- Army said it found footprints of Yeti in Nepal's Makalu Base
- In the images, the footprints appear to be of a single foot
- For decades, many claimed to have seen Yeti but were able to show proof
In a post that reminded many of "Tintin in Tibet" and had the popular character trending, the Army tweeted on Monday that its team had sighted "mysterious footprints of the mythical beast Yeti", commonly known as the "abominable snowman" that many over the decades claim to have seen, but without much proof. The army, sharing images on its official Twitter handle, said a mountaineering expedition team had found the Yeti's "mysterious footprints measuring 32X15 inches". The tweet was meant to "excite scientific temper," said sources as the Yeti claim generated curiosity.
The army said it discovered the footprints on April 9 at Makalu Base Camp in Nepal. It also claimed that the "elusive snowman" has also only been sighted nearby at Makalu-Barun National Park.
In the images, the prints appear to be of a single foot.
For the first time, an #IndianArmy Moutaineering Expedition Team has sited Mysterious Footprints of mythical beast 'Yeti' measuring 32x15 inches close to Makalu Base Camp on 09 April 2019. This elusive snowman has only been sighted at Makalu-Barun National Park in the past. pic.twitter.com/AMD4MYIgV7- ADG PI - INDIAN ARMY (@adgpi) April 29, 2019
Army sources say the story is based on "physical proof of on-the-spot narration", photos and videos. "We got the inputs about 10 days back and yet we held on to it," they said, promising that the "photos and videos may surprise you".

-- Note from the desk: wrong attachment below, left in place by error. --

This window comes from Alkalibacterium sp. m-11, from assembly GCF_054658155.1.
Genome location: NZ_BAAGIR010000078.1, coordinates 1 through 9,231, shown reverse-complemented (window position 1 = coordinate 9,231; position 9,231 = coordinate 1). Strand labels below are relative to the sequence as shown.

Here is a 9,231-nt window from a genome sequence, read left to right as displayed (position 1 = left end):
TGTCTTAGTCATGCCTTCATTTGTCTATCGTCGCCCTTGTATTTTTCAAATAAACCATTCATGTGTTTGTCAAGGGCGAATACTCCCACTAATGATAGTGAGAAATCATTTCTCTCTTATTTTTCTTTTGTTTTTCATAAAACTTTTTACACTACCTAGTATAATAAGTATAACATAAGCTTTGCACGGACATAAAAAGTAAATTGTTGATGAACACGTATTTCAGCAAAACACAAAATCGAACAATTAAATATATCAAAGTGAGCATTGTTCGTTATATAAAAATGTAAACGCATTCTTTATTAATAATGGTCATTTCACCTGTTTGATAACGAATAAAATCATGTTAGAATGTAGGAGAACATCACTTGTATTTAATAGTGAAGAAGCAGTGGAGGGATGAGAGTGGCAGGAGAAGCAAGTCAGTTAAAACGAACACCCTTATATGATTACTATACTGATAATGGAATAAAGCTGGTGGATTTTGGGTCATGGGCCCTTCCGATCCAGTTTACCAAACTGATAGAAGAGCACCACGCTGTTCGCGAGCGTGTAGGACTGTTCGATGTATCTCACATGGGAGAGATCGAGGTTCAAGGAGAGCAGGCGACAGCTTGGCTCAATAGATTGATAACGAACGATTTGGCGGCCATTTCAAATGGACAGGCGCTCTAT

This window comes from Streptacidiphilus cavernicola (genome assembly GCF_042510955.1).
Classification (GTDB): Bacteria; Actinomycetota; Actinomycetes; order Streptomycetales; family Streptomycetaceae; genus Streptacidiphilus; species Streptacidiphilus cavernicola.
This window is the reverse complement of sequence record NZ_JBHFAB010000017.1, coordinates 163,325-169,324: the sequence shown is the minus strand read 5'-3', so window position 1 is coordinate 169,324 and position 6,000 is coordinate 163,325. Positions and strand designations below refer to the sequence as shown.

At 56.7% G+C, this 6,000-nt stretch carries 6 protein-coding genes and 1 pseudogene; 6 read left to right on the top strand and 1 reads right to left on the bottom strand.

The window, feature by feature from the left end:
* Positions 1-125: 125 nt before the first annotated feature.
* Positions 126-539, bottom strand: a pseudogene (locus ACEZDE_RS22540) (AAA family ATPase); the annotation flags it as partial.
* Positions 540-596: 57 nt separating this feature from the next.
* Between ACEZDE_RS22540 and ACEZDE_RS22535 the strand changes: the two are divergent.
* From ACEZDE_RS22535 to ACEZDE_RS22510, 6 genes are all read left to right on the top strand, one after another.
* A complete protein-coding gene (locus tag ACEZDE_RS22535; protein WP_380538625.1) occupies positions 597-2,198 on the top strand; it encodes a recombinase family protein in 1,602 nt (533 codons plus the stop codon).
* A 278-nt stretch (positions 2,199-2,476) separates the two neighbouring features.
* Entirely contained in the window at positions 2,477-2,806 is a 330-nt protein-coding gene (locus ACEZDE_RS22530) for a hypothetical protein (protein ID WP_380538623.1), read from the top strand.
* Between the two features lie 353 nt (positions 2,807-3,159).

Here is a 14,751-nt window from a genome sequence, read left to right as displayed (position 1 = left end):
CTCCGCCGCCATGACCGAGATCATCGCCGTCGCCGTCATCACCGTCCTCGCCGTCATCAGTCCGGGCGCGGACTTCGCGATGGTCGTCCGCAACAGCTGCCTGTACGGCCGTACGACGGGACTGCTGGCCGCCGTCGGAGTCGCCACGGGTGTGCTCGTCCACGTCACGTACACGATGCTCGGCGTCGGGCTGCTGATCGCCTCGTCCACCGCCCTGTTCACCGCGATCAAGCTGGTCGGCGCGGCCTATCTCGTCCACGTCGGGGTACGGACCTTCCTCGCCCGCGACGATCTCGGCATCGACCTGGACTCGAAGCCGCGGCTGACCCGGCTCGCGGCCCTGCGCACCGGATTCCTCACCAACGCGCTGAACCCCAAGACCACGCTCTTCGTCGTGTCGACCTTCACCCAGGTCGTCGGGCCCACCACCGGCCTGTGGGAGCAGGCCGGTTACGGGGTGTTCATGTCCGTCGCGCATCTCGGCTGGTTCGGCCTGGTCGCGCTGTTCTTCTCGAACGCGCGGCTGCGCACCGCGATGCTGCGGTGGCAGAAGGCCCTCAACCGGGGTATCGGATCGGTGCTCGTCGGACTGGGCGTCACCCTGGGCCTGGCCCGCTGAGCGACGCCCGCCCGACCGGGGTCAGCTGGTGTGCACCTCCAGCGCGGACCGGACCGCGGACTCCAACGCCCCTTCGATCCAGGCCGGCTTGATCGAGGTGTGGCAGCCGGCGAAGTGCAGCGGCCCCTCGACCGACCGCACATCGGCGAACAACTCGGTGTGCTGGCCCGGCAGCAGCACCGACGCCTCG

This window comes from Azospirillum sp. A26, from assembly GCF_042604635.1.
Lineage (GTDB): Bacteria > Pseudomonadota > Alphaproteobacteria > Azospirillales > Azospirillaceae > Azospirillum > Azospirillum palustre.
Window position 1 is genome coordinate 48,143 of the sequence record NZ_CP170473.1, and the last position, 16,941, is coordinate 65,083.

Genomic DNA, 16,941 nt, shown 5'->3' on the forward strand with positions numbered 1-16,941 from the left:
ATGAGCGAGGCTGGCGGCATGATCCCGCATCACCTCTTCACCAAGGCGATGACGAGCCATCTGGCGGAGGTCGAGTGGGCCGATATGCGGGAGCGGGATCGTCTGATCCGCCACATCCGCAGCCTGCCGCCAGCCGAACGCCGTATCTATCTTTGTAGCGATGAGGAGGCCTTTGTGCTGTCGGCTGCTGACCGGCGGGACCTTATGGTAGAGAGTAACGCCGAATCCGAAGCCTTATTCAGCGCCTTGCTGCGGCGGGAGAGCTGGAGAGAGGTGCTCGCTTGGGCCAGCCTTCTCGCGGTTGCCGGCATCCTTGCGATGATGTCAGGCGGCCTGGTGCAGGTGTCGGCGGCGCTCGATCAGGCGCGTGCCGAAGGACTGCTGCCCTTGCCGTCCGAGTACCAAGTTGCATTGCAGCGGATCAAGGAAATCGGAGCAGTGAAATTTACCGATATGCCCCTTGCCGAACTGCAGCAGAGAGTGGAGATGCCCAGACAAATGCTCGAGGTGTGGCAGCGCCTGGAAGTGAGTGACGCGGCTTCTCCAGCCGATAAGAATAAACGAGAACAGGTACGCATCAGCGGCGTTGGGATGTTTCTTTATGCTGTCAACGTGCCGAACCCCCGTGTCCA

The photographic evidence matches earlier theories, the army claims.
"We tweeted as we thought prudent to excite scientific temper and rekindle the interest. Some of us who reject the story surely shall have a definite answer to the evidences. As they say nature, history and science never write their final story," said a source.
There have been many stories about the mystery of the "The Abominable Snowman", mostly based on unconfirmed, often fantastical accounts of its giant size and terrifying howl.
The yeti also features in traditional Nepalese folklore, in which it is described as furry and ape-like. A very popular Tintin episode, "Tintin in Tibet", borrowed that version.
Many have in the past claimed to debunk such sightings, saying what was seen was in fact, a bear. One such report published in 2017 claimed that the creature sighted could have been three different kinds of bears: the Asian black bear, the Tibetan brown bear and the Himalayan brown bear.
"Our findings strongly suggest that the biological underpinnings of the Yeti legend can be found in local bears," said lead scientist Charlotte Lindqvist, associate professor at the University of Buffalo College of Arts and Sciences.
The study also collected genetic evidence from bone, tooth, skin, hair and fecal samples, which were linked to the Yeti. Artefacts gathered from private collections and museums across the world include a monastic relic said to come from a Yeti paw.
In reality, the relic turned out to be the remains of 23 distinct bears.